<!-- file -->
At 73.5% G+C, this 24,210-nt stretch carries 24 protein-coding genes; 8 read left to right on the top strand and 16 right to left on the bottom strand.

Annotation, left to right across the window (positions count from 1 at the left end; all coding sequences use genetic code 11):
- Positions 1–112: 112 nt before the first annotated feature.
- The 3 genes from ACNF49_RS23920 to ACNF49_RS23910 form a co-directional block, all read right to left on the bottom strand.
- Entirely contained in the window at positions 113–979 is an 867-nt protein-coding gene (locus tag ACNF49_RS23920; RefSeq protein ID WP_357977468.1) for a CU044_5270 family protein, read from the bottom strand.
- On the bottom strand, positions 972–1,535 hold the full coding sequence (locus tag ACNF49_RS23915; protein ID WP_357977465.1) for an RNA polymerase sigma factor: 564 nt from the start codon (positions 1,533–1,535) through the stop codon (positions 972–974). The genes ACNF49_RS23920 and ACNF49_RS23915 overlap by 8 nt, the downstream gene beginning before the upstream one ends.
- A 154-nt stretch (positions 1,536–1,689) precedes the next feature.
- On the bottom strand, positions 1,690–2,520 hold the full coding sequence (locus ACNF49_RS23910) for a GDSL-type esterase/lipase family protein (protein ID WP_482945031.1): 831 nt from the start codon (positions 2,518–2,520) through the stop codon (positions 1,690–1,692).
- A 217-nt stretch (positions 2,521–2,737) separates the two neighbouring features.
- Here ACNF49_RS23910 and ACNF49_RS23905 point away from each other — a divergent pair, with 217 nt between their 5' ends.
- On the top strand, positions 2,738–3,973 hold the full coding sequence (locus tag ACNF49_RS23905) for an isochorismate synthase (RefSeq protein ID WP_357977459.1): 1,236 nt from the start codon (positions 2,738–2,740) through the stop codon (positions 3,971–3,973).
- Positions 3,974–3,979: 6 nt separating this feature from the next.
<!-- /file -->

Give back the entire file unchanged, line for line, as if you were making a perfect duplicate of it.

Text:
At 73.5% G+C, this 24,210-nt stretch carries 24 protein-coding genes; 8 read left to right on the top strand and 16 right to left on the bottom strand.

Annotation, left to right across the window (positions count from 1 at the left end; all coding sequences use genetic code 11):
- Positions 1–112: 112 nt before the first annotated feature.
- The 3 genes from ACNF49_RS23920 to ACNF49_RS23910 form a co-directional block, all read right to left on the bottom strand.
- Entirely contained in the window at positions 113–979 is an 867-nt protein-coding gene (locus tag ACNF49_RS23920; RefSeq protein ID WP_357977468.1) for a CU044_5270 family protein, read from the bottom strand.
- On the bottom strand, positions 972–1,535 hold the full coding sequence (locus tag ACNF49_RS23915; protein ID WP_357977465.1) for an RNA polymerase sigma factor: 564 nt from the start codon (positions 1,533–1,535) through the stop codon (positions 972–974). The genes ACNF49_RS23920 and ACNF49_RS23915 overlap by 8 nt, the downstream gene beginning before the upstream one ends.
- A 154-nt stretch (positions 1,536–1,689) precedes the next feature.
- On the bottom strand, positions 1,690–2,520 hold the full coding sequence (locus ACNF49_RS23910) for a GDSL-type esterase/lipase family protein (protein ID WP_482945031.1): 831 nt from the start codon (positions 2,518–2,520) through the stop codon (positions 1,690–1,692).
- A 217-nt stretch (positions 2,521–2,737) separates the two neighbouring features.
- Here ACNF49_RS23910 and ACNF49_RS23905 point away from each other — a divergent pair, with 217 nt between their 5' ends.
- On the top strand, positions 2,738–3,973 hold the full coding sequence (locus tag ACNF49_RS23905) for an isochorismate synthase (RefSeq protein ID WP_357977459.1): 1,236 nt from the start codon (positions 2,738–2,740) through the stop codon (positions 3,971–3,973).
- Positions 3,974–3,979: 6 nt separating this feature from the next.